You should drive when your brake response time (BRT) has returned to normal. This normally occurs from four to six weeks after right-sided ACL reconstruction and from two to three weeks after left-sided ACL reconstruction. 

A small amount of blood can appear under the dressing at the surgical site in the first few days following ACL reconstruction. However, if the ooze breaches the waterproof dressing or you have any wound ooze after the first few days, please call the Sunshine Coast Orthopaedic Group.

Restoring knee flexion after an ACL reconstruction is an important process that should be monitored closely by the treating surgeon depending on whether another structure has been repaired at the same time requiring protection. Most patients will be advised to perform stretching exercises regularly after an ACL reconstruction, and these exercises will increase the affected knee’s range of motion gradually. Full knee flexion is typically achieved four to six weeks postoperatively. You should follow your surgeon’s advice closely for best results.

A sensation of pain from inside the knee is common after ACL reconstruction. With adequate pain relief, patients usually tolerate this pain well. However, if you experience excessive pain or a sudden increase in pain, seek medical attention.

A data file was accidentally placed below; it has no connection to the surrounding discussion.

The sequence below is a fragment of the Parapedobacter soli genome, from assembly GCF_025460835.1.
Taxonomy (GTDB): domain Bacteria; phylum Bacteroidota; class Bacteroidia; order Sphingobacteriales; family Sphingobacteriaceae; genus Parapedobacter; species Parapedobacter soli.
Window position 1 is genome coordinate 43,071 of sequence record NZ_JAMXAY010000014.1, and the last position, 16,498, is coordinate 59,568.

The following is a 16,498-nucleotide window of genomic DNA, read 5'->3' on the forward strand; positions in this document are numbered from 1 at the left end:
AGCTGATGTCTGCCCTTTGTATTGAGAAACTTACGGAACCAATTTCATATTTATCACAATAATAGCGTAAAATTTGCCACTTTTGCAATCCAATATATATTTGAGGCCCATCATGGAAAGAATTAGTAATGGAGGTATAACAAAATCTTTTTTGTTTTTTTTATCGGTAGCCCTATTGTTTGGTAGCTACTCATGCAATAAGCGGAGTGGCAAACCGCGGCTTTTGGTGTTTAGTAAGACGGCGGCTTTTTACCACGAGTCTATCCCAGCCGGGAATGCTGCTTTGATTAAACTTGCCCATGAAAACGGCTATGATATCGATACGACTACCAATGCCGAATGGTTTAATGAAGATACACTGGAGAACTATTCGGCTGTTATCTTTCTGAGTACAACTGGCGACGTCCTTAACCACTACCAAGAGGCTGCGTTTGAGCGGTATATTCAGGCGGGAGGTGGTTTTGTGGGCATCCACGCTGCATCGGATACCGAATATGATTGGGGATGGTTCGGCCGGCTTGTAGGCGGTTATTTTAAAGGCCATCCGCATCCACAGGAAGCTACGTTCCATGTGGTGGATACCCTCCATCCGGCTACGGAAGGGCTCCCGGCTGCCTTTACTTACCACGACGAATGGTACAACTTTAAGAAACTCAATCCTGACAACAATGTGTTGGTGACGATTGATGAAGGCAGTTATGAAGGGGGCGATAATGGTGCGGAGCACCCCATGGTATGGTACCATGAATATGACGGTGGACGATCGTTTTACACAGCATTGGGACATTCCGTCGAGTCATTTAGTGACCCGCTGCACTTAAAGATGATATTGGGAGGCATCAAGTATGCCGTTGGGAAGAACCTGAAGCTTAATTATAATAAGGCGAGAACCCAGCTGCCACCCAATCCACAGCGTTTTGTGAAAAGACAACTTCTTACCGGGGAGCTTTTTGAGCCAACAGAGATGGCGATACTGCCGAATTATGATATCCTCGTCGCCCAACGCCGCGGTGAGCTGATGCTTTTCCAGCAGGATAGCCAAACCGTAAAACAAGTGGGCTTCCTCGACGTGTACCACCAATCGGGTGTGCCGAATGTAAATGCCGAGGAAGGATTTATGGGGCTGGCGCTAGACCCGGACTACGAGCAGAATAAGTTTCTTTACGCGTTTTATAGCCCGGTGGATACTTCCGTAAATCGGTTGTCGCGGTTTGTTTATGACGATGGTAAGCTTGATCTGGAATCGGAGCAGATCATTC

For more information on ACL surgery or to book an appointment, contact Sunshine Coast Orthopaedic Group.


Orthopaedic Surgeon

Dr Shane Blackmore specialises in sports injuries, arthroscopic and reconstructive surgery of the knee. After completing subspecialty fellowship training in London and New York, he returned to Melbourne with world-class experience in the latest arthroscopic and minimally invasive surgical techniques.

He is one of only a few Australian trained surgeons to have his training accredited by both the Arthroscopic Association of North America (AANA) and American Orthopaedic Society for Sports Medicine (AOSSM). 

Shane has subspecialty training focused on the latest arthroscopic techniques for knee ligament reconstruction (ACL tears), meniscal repair and transplant, cartilage restoration and joint preservation. Shane has a special interest in multi-ligament (complex) knee injuries and revision ligament reconstruction for failed ACL reconstructions.

Shane has published articles and book chapters, as well as technique videos on many aspects of knee surgery.